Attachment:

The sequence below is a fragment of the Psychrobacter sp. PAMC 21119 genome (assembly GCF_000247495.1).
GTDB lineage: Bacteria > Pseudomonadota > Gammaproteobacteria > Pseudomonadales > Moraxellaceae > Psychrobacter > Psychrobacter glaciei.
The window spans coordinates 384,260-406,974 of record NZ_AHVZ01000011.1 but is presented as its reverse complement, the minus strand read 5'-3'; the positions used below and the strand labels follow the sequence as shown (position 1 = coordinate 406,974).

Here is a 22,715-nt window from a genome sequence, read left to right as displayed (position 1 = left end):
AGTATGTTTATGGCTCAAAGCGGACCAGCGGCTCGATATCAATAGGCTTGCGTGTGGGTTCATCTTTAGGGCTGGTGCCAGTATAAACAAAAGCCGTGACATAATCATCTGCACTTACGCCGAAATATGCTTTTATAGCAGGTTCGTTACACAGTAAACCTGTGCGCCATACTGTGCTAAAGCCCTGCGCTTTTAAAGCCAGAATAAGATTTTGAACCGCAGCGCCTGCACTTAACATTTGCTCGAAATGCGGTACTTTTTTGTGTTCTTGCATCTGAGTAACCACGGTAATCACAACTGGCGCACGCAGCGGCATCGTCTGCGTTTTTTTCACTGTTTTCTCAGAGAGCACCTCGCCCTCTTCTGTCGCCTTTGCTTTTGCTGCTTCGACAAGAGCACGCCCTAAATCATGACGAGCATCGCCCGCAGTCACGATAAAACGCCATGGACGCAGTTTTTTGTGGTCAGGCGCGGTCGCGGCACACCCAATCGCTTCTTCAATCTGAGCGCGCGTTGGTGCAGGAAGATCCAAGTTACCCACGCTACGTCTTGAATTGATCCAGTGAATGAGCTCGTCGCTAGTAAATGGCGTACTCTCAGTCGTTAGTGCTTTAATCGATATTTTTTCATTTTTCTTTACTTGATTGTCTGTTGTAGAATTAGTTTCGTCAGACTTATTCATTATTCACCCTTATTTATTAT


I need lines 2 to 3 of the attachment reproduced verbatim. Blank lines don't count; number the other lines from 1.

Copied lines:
GTDB lineage: Bacteria > Pseudomonadota > Gammaproteobacteria > Pseudomonadales > Moraxellaceae > Psychrobacter > Psychrobacter glaciei.
The window spans coordinates 384,260-406,974 of record NZ_AHVZ01000011.1 but is presented as its reverse complement, the minus strand read 5'-3'; the positions used below and the strand labels follow the sequence as shown (position 1 = coordinate 406,974).